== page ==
Martin Luther is remembered for his sometimes quaint but often penetrating dinner table anecdotes and maxims. One of the things his students recalled him saying frequently was, “Et multiplicata sunt mala in terris” – “And evils were multiplied in the world.” This Latin expression was a part of Luther’s German dinner time conversation. He used this phrase in much the same way that we might borrow “C’est la vie” from the French language in order to express our reactions to troubling news.
Over the years, I have noticed that as a society we have a tendency to discount the possibility that there is in fact a multiplying evil in the world. When terrible things take place, it seems that we bend over backwards to try to define such things as being the predictable results of socio-economic systems that drive people to engage in certain anti-social behaviors. The assumption appears to be that people are basically good and, if only we would create social systems in which they had opportunities to enjoy meaningful work and obtain an acceptable standard of living, terrible things would not happen.
In as much as it exists and prevails in certain worldviews, this idealistic optimism is not new. In fact, it was, by and large, the view of the informed class of Western civilization at the dawn of the twentieth century. Social Darwinism provided the rationale and the Enlightenment provided the hubris for the new man, homo intelligentsia, to confidently expect the end of everything from religion to warfare and a new era of unprecedented peace and unlimited progress. This confidence was not to last. Writing in 1955, English historian and theologian J. S. Whale offered the following retrospect on the dawn of his own century:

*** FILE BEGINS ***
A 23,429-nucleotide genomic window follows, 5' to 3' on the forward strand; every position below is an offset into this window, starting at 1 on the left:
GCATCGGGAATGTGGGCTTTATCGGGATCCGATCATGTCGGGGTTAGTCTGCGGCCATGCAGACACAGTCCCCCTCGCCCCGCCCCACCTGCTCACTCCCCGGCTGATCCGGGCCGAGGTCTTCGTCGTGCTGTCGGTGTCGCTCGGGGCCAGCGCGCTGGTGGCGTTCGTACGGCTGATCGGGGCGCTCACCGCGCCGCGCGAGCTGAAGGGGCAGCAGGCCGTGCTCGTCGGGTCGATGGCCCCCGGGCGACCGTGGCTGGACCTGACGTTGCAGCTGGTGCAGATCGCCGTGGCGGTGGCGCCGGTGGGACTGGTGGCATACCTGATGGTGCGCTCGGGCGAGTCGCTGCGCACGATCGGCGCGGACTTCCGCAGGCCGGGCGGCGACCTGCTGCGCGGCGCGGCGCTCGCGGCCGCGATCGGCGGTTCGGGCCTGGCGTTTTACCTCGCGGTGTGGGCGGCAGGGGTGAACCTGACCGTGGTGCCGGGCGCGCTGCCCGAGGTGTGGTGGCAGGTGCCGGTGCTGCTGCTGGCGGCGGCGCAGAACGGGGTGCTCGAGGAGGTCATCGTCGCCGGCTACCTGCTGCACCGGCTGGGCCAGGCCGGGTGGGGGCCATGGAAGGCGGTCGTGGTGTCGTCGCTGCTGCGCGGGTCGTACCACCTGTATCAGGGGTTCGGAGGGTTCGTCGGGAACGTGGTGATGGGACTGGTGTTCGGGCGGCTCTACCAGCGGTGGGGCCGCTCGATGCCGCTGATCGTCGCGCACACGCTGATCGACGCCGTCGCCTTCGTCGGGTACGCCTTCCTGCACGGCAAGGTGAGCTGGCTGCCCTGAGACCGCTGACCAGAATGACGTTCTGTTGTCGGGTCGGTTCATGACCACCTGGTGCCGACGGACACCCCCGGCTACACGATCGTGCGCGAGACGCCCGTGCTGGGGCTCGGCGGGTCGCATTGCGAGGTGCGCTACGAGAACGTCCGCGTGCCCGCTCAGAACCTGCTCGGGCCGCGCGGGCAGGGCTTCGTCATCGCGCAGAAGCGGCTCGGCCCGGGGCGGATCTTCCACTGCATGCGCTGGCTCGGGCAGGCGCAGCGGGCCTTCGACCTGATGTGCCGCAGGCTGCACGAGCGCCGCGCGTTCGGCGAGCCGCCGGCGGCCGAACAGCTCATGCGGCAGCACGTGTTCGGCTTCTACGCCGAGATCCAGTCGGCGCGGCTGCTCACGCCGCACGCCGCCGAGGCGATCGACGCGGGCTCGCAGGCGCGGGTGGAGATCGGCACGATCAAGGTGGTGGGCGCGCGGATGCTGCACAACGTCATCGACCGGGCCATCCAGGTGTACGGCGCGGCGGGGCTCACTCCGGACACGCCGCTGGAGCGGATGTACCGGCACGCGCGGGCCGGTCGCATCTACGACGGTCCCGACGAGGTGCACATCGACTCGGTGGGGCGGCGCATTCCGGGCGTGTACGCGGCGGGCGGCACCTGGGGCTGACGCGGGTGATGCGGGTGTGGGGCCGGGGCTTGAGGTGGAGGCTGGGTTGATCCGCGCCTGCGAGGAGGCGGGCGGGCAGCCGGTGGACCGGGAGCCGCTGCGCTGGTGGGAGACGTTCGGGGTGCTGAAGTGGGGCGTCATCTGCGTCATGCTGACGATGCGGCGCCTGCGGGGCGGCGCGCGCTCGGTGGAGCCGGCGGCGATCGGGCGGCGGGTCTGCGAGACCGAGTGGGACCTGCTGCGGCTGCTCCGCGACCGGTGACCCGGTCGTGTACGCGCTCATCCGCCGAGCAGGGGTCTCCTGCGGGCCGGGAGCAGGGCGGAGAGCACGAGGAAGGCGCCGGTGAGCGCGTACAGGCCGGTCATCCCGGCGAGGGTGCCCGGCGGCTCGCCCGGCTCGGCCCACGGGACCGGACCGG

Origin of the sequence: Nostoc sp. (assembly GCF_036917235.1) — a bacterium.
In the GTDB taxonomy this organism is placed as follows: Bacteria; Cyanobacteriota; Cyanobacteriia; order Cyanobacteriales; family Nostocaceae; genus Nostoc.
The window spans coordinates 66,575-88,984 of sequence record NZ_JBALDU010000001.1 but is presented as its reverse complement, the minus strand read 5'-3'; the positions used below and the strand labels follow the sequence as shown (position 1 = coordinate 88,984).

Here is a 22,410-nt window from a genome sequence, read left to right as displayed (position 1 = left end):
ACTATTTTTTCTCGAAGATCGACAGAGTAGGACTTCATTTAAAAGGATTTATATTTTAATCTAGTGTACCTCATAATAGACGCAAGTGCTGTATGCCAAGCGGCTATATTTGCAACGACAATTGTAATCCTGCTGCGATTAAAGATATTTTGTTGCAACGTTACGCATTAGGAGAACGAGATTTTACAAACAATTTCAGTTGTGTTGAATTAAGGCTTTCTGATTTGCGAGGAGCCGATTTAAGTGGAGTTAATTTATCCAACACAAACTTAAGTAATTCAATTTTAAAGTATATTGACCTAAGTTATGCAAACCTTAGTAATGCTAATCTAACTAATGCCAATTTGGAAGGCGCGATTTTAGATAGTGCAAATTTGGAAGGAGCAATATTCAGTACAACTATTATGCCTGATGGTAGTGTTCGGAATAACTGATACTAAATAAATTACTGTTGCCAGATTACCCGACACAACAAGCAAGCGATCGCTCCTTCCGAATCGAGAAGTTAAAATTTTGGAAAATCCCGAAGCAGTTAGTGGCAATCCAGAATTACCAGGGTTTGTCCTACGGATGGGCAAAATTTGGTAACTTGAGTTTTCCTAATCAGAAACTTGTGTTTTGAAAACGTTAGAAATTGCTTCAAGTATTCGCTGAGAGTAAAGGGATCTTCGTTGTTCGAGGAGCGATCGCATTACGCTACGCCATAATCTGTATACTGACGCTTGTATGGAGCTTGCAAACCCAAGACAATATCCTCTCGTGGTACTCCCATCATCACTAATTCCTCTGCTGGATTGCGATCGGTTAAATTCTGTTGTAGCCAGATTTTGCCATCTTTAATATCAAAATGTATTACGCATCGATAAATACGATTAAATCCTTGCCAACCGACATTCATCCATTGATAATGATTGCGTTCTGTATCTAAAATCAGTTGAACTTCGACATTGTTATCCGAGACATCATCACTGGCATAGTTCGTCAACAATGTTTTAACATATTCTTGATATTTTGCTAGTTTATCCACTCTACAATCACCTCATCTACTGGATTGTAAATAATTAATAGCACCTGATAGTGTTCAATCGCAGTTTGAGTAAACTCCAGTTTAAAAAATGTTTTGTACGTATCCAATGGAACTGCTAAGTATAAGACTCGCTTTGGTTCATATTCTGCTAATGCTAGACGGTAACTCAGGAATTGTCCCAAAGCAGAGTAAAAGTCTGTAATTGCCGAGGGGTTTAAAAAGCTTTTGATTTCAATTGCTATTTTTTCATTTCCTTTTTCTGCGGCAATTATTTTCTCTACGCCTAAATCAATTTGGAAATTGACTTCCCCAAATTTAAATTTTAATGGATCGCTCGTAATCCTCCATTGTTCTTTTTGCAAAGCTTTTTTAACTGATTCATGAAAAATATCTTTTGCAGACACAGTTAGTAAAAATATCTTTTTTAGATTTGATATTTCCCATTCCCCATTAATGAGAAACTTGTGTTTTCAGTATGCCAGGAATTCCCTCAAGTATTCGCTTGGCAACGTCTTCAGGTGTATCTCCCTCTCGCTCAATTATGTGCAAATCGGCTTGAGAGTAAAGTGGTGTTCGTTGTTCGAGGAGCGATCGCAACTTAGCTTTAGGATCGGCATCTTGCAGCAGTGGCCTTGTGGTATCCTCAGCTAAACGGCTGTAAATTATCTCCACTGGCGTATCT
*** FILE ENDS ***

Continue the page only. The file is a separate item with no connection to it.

“Serious people in the twentieth century have found themselves forced to reckon with the paradox, so offensive to their predecessors, that man is evil as well as good, contemptible as well as admirable: that he is not only the soaring idealist capable of heroism, self-sacrifice and even sainthood; there is also something mysteriously, radically and permanently wrong with him; he is capable of pride, envy and all uncharitableness, of appalling brutality and degradation. The pilgrim making his way to the celestial city (homo viator) is also a wolf to his brother man (homo homini lupus), and at no time in human history was it more true than now that man’s inhumanity to man makes countless thousands mourn. The experience of the twentieth century leaves little room for the sentimental optimism which supposes that sinful man can discover within the actual system of his civilization the saving power which he needs. As we look back to the opening decade we see that we were claiming most confidently to save ourselves just when there was least evidence of our ability to do so… Modern man is discovering the truth of Nietzsche’s dictum that his culture is ever in danger of destruction by the very instruments of culture.”